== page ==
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REGIONAL NEWS ROUNDUP (and other items of interest)

Over the River EIS Scheduled for May

CANON CITY – The U.S. Bureau of Land Management has indicated that the environmental impact statement for the proposed Christo and Jeanne-Claude art project, “Over the River,” will most likely be released in May. The EIS is required for any project that “significantly affecting the quality of the human environment,” by the National Environmental Policy Act.

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News from the San Luis Valley

by Patty LaTaille

Hot and Dry – Beware – It’s Fire Season

Due to the lack of snow on the peaks and no precipitation this winter, the SLV is scary dry. The “Green Fire” north of Alamosa in mid-April was one of the San Luis Valley’s biggest brush fires this season. 50-60 firefighters were at the scene.

In addition to the Alamosa Volunteer Fire Department, firefighters were called in from the Mosca-Hooper, Monte Vista and Costilla County departments. Crews from the U.S. Forest Service and Colorado State Forest Service also assisted with firefighting efforts, and a team from Woodland Park arrived to help fight the fire.

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Tales from the Road – Cloudy Decisions

By Mark Kneeskern

Sometimes, when I am torn to select between two paths, I allow external conditions to choose for me. After waiting for a while on an entrance ramp in the blazing heat for a ride, I feel like it’s about time to try the smaller highway … yet I might hook a long distance lift if I keep to the interstate. I’m stuck between wanting to quickly escape Eastern Colorado’s smelly cattle trucks and prisons, and wanting to get back to the peaceful little highways. I decide that if the sun goes behind a big cloud, I’ll try hitching towards Ft. Morgan on Highway 34.

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A Farmer Far Afield – Unexpected Consequences

By John Mattingly
Throughout our history, conditions and perceptions have affected several events with unexpected consequences, including:

1. Incorruptible Peasants, aka Land Barons. When the U.S. opened up the Western United States to homesteading, the intent was to stimulate the Jeffersonian “incorruptible peasants” by granting them 160 acres – or 320 acres to a peasant and his wife, thus creating a landed peasant class, unique to the U.S. Going west from Washington D.C. out to the 100th meridian, which is approximately the Colorado-Kansas border, 320 acres was, for the most part, an economic unit for a peasant. The ground was fertile enough, and received enough natural moisture to sustain an incorruptible operation.

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The First Baptist Church of Moffat, built in 1911, is an excellent example of the use of on-site formed, panel-faced ornamental concrete blocks in a small but elegant church building. The irregular plan and cross-gabled roof building is also noteworthy for its primary and secondary steeples and its use of pressed metal roof shingles and siding. Original stained glass windows are present throughout the building as is the interior pressed metal ceiling. Though structural deterioration is a current problem, the church retains a high degree of physical integrity in relation to its original construction.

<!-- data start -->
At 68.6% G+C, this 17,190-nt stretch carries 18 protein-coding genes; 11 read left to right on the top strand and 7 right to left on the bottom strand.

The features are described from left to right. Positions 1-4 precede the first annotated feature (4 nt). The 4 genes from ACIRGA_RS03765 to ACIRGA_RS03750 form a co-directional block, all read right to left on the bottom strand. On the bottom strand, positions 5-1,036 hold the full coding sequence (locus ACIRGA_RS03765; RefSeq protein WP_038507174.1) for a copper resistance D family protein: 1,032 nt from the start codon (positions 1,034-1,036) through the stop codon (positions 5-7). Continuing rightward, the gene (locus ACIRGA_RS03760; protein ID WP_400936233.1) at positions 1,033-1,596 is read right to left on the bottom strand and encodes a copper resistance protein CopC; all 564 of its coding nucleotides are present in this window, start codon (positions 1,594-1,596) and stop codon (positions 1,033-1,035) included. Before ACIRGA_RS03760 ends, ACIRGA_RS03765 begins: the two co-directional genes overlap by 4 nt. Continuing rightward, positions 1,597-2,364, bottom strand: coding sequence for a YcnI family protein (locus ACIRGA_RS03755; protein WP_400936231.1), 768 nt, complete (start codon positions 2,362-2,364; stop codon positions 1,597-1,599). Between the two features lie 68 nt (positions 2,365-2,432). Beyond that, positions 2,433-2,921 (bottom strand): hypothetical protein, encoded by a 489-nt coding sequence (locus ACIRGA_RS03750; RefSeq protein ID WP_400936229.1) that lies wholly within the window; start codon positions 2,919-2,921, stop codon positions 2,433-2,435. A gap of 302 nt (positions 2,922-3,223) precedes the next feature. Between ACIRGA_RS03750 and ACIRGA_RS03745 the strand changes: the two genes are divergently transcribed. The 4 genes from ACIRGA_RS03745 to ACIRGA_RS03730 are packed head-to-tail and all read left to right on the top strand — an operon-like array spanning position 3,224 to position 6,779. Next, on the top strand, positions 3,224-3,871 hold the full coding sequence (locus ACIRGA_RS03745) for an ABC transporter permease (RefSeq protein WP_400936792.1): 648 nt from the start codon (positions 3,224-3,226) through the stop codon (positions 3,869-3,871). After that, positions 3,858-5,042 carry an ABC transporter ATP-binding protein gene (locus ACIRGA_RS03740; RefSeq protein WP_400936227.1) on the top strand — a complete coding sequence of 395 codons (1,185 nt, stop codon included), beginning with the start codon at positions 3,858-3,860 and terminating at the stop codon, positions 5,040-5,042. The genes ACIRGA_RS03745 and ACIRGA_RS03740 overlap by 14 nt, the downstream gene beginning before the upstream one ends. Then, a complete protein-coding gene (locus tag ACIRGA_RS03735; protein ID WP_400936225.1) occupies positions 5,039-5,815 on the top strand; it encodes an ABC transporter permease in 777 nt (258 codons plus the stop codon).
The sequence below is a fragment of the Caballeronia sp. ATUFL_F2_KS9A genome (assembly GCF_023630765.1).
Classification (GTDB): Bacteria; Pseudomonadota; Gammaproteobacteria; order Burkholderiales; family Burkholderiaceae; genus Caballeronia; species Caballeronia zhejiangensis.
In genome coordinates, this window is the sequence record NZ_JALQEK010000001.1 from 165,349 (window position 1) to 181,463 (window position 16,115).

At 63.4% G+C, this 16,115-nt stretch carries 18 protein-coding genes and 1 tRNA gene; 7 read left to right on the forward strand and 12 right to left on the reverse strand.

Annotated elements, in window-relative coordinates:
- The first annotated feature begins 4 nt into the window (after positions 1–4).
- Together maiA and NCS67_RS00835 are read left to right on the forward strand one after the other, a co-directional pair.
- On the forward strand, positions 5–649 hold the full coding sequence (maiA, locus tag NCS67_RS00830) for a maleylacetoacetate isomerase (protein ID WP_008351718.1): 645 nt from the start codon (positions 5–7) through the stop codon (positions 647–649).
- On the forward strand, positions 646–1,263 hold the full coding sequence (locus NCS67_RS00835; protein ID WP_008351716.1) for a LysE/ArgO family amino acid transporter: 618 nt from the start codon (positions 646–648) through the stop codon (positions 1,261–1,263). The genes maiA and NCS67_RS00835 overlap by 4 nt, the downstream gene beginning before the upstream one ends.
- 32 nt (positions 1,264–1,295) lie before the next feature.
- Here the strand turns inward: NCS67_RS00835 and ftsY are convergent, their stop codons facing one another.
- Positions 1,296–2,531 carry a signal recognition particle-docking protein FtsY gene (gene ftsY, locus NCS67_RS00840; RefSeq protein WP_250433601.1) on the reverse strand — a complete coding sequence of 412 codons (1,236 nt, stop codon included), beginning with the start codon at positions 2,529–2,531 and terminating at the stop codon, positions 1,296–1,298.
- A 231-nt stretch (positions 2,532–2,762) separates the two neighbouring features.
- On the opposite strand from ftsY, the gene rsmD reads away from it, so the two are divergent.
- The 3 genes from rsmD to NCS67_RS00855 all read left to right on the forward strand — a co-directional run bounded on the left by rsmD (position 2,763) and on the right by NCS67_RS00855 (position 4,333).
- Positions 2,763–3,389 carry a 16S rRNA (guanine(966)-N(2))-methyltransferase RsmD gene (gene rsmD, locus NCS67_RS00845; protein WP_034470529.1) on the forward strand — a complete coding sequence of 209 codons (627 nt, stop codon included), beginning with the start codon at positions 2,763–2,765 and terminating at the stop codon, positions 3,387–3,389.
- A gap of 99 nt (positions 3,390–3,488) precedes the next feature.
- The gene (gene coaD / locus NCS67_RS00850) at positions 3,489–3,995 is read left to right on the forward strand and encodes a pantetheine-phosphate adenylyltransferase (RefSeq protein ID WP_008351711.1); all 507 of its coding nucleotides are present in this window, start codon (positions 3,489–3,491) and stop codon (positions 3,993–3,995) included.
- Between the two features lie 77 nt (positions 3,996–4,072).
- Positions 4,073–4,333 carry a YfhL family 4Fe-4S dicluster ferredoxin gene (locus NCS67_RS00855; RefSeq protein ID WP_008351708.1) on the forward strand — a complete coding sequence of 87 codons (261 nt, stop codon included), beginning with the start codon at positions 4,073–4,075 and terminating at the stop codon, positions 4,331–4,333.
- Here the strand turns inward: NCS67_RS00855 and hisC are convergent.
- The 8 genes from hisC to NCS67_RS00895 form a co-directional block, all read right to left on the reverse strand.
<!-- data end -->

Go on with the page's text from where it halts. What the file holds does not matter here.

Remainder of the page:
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What we hope for: time to bloom

By Susan Tweit

Living in the land of brain cancer is like riding a roller-coaster. One moment you’re on top of the world, and then whoosh, the track drops and you are hurtling down, down, down …

One recent week, Richard emerged from his fourth brain surgery seeming like his old self, responsive, engaged, and ready to emerge from the shadow of cancer at last.

The next morning, we met with his oncologist to review his quarterly MRI to check for new tumors. And down went the roller-coaster.

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Book Review

Deadly Currents
By Beth Groundwater
Midnight Ink/Llewellyn Worldwide Ltd, 2011
ISBN: 978-0-7387-2162-0. $14.95, 300pp.

Reviewed by Eduardo Rey Brummel

This is the first in a series of mysteries by Groundwater, telling the adventures of Arkansas Headwaters river ranger, Mandy Tanner. Groundwater’s previous novel, A Real Basket Case, was a finalist for the 2007 Agatha Award for Best First Novel.

This story begins with Mandy along the Arkansas River, only halfway through her lunch break, when a raft flips going through a rapid. Mandy and her supervisor spring into action: he, jumping from a boulder onto the unmanned raft; she, paddling out to rescue two “swimmers,” before they’re left to their own devices in the quickly upcoming next rapid. The rescue is a success, with one exception. The male passenger Mandy rescues dies shortly after being brought to shore.

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The Rise and Fall of White Pine, Colorado

by Duane Vandenbusche

The year was 1878 and prospectors R.E. McBride and the Boon brothers, unable to get good mining claims at Monarch, east of the Continental Divide, headed west. The three men went up a gulch past Waterdog Lakes, crossed the Divide and descended into the upper Tomichi drainage on the Western Slope. There, the men found good silver ore and filed claims. The following May, over 200 men swarmed into the area and uncovered the rich North Star, Eureka, Carbonate King and May-Mazeppa silver mines.

During 1879, all supplies had to come in via jack train from Monarch over Old, Old Monarch Pass. By May 1, 1880, the Monarch Toll Road was completed and a fledgling mining camp called White Pine was laid out along Tomichi Creek. The new camp was named for the dense growth of pines which covered the surrounding mountains. The two major routes into the camp were from Monarch on the Eastern Slope and Sargents on the Western Slope.